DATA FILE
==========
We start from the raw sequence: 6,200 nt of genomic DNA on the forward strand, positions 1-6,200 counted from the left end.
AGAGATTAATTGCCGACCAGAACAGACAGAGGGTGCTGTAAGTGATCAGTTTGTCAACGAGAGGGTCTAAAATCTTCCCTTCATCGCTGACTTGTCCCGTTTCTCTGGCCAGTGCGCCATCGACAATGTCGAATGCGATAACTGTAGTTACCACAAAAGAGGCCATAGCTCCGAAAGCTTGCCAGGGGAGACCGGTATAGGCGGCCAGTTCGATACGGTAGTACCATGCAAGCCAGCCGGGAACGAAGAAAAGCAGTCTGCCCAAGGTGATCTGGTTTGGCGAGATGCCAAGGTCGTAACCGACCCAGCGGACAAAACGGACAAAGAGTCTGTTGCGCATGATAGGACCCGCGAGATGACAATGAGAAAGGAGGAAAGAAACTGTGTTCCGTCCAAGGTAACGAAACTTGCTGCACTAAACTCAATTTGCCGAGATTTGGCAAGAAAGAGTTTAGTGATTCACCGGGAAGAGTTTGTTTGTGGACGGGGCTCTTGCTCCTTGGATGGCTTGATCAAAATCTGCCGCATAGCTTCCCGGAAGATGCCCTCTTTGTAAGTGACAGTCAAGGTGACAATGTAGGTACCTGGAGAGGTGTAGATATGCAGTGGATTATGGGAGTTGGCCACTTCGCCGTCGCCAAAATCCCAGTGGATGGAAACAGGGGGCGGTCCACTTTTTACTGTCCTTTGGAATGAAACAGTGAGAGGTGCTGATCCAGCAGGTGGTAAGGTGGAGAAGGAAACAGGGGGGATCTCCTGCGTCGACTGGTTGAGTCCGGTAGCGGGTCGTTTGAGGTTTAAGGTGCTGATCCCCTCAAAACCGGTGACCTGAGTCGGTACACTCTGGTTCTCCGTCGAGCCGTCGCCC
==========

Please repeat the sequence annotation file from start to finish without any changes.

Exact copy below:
We start from the raw sequence: 6,200 nt of genomic DNA on the forward strand, positions 1-6,200 counted from the left end.
AGAGATTAATTGCCGACCAGAACAGACAGAGGGTGCTGTAAGTGATCAGTTTGTCAACGAGAGGGTCTAAAATCTTCCCTTCATCGCTGACTTGTCCCGTTTCTCTGGCCAGTGCGCCATCGACAATGTCGAATGCGATAACTGTAGTTACCACAAAAGAGGCCATAGCTCCGAAAGCTTGCCAGGGGAGACCGGTATAGGCGGCCAGTTCGATACGGTAGTACCATGCAAGCCAGCCGGGAACGAAGAAAAGCAGTCTGCCCAAGGTGATCTGGTTTGGCGAGATGCCAAGGTCGTAACCGACCCAGCGGACAAAACGGACAAAGAGTCTGTTGCGCATGATAGGACCCGCGAGATGACAATGAGAAAGGAGGAAAGAAACTGTGTTCCGTCCAAGGTAACGAAACTTGCTGCACTAAACTCAATTTGCCGAGATTTGGCAAGAAAGAGTTTAGTGATTCACCGGGAAGAGTTTGTTTGTGGACGGGGCTCTTGCTCCTTGGATGGCTTGATCAAAATCTGCCGCATAGCTTCCCGGAAGATGCCCTCTTTGTAAGTGACAGTCAAGGTGACAATGTAGGTACCTGGAGAGGTGTAGATATGCAGTGGATTATGGGAGTTGGCCACTTCGCCGTCGCCAAAATCCCAGTGGATGGAAACAGGGGGCGGTCCACTTTTTACTGTCCTTTGGAATGAAACAGTGAGAGGTGCTGATCCAGCAGGTGGTAAGGTGGAGAAGGAAACAGGGGGGATCTCCTGCGTCGACTGGTTGAGTCCGGTAGCGGGTCGTTTGAGGTTTAAGGTGCTGATCCCCTCAAAACCGGTGACCTGAGTCGGTACACTCTGGTTCTCCGTCGAGCCGTCGCCC